Monday, November 30, 2009

A Little Light in a Dark Room

This is what I've learned:

1. Most of my "readers" are also writers. The situation will likely remain this way until "big commercial success".

2. "Big commercial success" isn't what I thought it was. Like the proverbial kid who dreams of NBA millions, I fell for the illusion of the Kings, Grishams, and Pattersons of the world.

3. The publishing industry is designed to "discover" the best sales representatives for their work. This may or may not coincide with transcendent (or at least thought-provoking) fiction.

On item 1.

Face it, when most of what you've published is short fiction (and I'd argue genre doesn't matter), most of your readers will be other writers (or writer-hopefuls), especially when you publish in semi-pro mags (and below). This is how it works. Taking another step, the small genre press (even the good publishers) aren't read all that broadly. Sorry, but I'd never heard of Nick Mamatas, Jeff Vandermeer, Laird Barron, or other fine genre authors before I started to write. All write well. All are well reviewed. Maybe the market isn't there. Maybe their writing isn't all that accessible to the masses (not necessarily a bad thing). Maybe it's something else. (see item 3)

Item 2: So you wanna write full time?

Writing and making a living is a hard effing job. Read JA Konrath's "A Newbie's Guide to Publishing" to see how hard one writer works. A single NY Times bestseller would not allow me to quit my job, even though NY Times bestseller level of sales would require a whole butt-load of greasing palms on my part. (again, see item 3) Super agent Nathan Bransford addresses this issue on his blog a few days ago.

So I won't be buying that cabin in the mountains any time soon.

Which brings me to item 3.

There's a good deal of discussion out on the 'net about the "unfairness" inherent in the publishing "system". Stop whining already, will you?

1. Publishers are in business to make money.

2. Agents are in business to make money.

3. Writers are not always in business to make money.

(screech of brakes...what?)

3. Writers are not always in business to make money.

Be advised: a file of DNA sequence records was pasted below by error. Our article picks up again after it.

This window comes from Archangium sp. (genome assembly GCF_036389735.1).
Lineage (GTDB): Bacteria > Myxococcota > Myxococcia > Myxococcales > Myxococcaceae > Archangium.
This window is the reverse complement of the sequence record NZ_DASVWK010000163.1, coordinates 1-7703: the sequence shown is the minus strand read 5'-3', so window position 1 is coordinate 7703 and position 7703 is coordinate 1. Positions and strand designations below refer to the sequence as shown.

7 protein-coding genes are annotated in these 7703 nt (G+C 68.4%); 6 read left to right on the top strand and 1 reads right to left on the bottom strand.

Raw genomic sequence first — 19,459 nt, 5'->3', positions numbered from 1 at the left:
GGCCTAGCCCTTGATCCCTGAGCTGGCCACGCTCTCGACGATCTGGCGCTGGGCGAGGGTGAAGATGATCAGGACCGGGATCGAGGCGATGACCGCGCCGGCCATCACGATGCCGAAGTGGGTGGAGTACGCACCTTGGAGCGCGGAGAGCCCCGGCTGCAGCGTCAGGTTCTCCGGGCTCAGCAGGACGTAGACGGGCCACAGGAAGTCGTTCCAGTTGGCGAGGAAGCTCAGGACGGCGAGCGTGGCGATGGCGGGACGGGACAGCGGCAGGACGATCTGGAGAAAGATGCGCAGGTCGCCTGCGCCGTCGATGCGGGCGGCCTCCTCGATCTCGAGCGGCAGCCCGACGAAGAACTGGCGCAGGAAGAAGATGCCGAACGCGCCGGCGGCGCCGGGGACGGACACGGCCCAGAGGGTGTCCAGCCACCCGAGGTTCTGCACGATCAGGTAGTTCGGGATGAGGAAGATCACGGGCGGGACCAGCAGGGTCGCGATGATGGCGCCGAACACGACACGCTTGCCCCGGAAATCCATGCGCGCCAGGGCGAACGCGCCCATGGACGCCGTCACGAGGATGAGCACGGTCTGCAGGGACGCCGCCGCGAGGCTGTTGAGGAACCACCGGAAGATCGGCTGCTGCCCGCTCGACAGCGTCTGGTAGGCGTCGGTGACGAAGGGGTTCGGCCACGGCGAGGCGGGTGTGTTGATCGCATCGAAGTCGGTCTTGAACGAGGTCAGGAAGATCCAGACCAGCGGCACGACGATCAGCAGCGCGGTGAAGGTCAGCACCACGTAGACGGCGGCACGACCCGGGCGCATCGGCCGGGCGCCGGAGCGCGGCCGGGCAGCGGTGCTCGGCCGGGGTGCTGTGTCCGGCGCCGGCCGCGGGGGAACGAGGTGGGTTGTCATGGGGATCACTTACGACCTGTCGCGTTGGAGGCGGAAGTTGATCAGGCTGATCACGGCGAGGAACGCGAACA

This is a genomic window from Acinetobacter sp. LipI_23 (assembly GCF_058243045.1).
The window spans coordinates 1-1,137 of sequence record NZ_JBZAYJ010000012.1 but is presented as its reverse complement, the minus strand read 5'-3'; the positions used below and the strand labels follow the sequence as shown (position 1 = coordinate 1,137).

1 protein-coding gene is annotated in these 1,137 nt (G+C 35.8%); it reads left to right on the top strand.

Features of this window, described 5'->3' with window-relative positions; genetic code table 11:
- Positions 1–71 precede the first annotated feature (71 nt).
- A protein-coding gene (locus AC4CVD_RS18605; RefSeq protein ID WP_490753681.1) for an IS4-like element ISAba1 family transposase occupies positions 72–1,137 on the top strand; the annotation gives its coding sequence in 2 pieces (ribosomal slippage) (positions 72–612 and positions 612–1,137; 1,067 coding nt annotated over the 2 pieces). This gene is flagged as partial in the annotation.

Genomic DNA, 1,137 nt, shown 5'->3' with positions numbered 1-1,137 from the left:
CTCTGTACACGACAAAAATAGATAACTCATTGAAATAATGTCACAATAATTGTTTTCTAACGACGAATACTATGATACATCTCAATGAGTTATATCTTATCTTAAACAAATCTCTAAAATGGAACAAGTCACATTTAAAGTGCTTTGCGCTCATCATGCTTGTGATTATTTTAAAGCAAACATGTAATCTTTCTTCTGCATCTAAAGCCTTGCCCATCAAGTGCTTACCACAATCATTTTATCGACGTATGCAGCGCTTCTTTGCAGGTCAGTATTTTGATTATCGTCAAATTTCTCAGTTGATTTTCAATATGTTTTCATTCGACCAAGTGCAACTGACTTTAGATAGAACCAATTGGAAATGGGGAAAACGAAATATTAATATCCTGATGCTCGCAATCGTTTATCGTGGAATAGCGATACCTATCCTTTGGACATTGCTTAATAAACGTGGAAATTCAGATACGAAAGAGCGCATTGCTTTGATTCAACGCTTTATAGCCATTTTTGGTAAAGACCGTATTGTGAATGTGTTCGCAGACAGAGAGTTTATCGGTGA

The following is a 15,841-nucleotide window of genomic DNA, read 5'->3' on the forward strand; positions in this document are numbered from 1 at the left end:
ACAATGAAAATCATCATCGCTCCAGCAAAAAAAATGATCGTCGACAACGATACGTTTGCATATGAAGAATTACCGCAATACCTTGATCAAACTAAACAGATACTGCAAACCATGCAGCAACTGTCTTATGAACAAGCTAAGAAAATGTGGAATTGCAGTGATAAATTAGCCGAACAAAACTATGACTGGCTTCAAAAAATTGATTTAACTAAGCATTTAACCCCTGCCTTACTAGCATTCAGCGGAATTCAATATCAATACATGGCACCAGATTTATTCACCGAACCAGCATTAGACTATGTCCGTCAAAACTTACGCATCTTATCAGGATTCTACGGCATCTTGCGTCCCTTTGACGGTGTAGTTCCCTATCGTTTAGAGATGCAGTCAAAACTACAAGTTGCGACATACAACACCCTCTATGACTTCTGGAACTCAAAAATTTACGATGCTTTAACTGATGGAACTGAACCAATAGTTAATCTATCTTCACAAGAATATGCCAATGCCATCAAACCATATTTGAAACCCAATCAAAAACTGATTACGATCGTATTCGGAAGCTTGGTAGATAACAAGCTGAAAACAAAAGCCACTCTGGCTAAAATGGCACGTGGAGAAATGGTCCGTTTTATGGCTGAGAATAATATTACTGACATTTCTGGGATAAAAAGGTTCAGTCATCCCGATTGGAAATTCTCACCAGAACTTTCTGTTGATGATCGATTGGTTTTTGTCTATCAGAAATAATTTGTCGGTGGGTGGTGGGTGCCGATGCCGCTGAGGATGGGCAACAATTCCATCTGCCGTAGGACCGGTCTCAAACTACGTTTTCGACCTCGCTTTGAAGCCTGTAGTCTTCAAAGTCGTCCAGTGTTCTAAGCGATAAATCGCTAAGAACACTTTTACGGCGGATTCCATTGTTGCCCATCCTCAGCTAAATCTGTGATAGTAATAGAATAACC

Think about it. A writer-hopeful writes a book. What do they want? Go on, ask them. I'll wager most would answer "to have my book published" before "make money". Doesn't the continued success of vanity presses (um, Publish America isn't exactly bankrupt yet) provide enough evidence? Regardless of how you may feel about Harlequin's move to create a vanity publishing arm, they are a publisher, and publishers are in business to make money. Seems like they see the potential to make money, eh?

So there's a huge amount of folks wanting to be published. All are reaching for the brass ring. The dream. Agents sort and sift through the best pitches, request fulls on only the best books, offer to represent even less. Not every represented book is sold to a publisher. Talk about the camel through the eye of a needle.

And some books flop after being published. I've read something like 1 in 5 actually makes money. (yeah, I'd love to cite a source, but it's the 'net...could you trust it?) There's a glut of "the same book" on the shelves all over the place. (um, paranormal teen romance featuring vampires, anyone?)

Why?

The "unfair system" (again, suck it up folks) is designed to find the writers who can sell. All those authors of "unnamed paranormal teen romances" can scrap it out on the bookstore shelves and signing tables. Need I remind my dear readers that publishers and agents are in business to make money? Who cares if Slash's memoir is a piece of dog crap. It's going to sell.

I can't say it better than The Publishometer at Editorial Anonymous. So what if you've written a transcendent book that no one wants to read? Go on and complain about Dan Brown's crappy writing; he won't care, being too busy counting his money.

Sometimes the audience is too small for "Big Commercial Success". See the authors I mentioned above...all good, but they aren't going to bring in Dan Brown numbers because of what they write. Hell, maybe it's partially because of how well they write. (now that's a double-edged sword if I ever saw one)

To sell well, a book must be accessible to the masses. There is a paste-pudding blandness to pop culture. Transcendence doesn't sell well.

But I'll take it.

20 comments:

Rebecca Nazar said...

We do it for the love. *sigh* Cute avatar, gents.

Aaron Polson said...

Becca - Tell me about it. I'll let Max know you approve.

Barry Napier said...

Awesome post. And please, in the future, try to put more words between the descriptions "Butt-loads" and "greasing palms." I did several doubletakes before making it past that sentence. :)

Natalie L. Sin said...

Wait, Slash's memoir sucked? *sigh* He was my hero in middle school.

Aaron Polson said...

Barry - sorry for the dangerous wording.

Natalie - Yeah. Sad, huh?

Sophie Playle said...

True, true. BUT... Not all publishers are solely about making money. Some do it for the love of books. Not ALL books are published solely because they will sell to the masses - some are published because they are good in themselves, and eventually good books will be read, too (hopefully, anyway). Not everyone reads books only Tesco sells... Obviously, this is a much smaller percentage of the market... But it's still there.